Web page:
Model of Babbage's Difference Engine No. 1 - Replica

This is a replica of the portion of a difference engine built by Charles Babbage in 1832. Babbage, an English mathematician, hoped to compute and to print astronomical tables by machine. He proposed to estimate the value of functions using polynomials, and to use the method of finite distances to compute results.
Babbage never completed either a difference engine or a more complex, programmable instrument he dubbed an analytical engine.
The machine has three columns of discs. The leftmost column has six discs, each with the numbers from 0 to 9. The middle column has seven discs. The six lower ones each have the digits from 0 to 9. The uppermost disc is marked as indicated. The rightmost column has five discs numbered from 0 to 9. Above these are four discs, similarly numbered, that are immediately adjacent to one another. On the top of the machine are a gear train and a handle. The machine has a metal framework and a wooden base. The replica has containers for springs, but no springs.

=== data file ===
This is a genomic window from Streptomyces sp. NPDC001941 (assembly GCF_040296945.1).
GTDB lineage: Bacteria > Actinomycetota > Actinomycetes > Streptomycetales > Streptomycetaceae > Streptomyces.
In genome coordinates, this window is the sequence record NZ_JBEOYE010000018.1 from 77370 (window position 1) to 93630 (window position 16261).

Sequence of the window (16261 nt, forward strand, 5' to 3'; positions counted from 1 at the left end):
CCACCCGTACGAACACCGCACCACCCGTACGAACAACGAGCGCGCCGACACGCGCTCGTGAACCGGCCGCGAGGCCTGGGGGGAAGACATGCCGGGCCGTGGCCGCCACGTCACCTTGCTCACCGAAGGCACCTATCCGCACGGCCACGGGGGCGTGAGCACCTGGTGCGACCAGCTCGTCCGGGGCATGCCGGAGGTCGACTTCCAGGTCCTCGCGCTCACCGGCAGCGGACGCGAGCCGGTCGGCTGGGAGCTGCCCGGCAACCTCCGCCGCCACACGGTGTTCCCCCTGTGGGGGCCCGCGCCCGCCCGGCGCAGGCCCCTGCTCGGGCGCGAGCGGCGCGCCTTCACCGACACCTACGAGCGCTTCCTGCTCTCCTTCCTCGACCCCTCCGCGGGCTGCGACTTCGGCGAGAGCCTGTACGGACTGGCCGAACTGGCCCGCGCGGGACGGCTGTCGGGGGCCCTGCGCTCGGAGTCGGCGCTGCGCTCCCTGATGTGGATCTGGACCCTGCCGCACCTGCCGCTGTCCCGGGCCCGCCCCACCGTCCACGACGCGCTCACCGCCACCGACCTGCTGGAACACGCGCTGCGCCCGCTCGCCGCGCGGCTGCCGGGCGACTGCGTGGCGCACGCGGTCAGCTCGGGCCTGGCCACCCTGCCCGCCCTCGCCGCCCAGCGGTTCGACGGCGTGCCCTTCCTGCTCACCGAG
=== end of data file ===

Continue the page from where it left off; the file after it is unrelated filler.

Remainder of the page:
The overall dimensions include the handle. Without it, the dimensions are: 59 cm. w. x 43.5 cm. d. x 72 cm. h.
The replica was built for display in the first exhibition devoted to mathematics and computing at the Museum of History and Technology (now the National Museum of American History). A similar replica is in the collections of IBM Corporation.
The original on which this replica is based is at the Science Museum in London. That museum also displays a more recent attempt to build a working version of Babbage’s difference engine.
Merzbach, Uta C., Georg Scheutz and the First Printing Calculator, Washington, D.C.: Smithsonian Institution Press, 1977.
Swade, Doron. The Difference Engine: Charles Babbage and the Quest to Build the First Computer, New York: Viking, 2000.
Object Name
difference engine
date made
ca 1963
date received
Daniel I. Hadley & Associates
Physical Description
metal (overall material)
wood (overall material)
overall: 72 cm x 74 cm x 49 cm; 28 11/32 in x 29 1/8 in x 19 9/32 in
ID Number
accession number
catalog number
Computers & Business Machines
Calculating Machines
See more items in
Medicine and Science: Mathematics
Calculating Machines
Fantastic Worlds
Data Source
National Museum of American History, Kenneth E. Behring Center
Credit Line
Gift of International Business Machines Corporation
Additional Media

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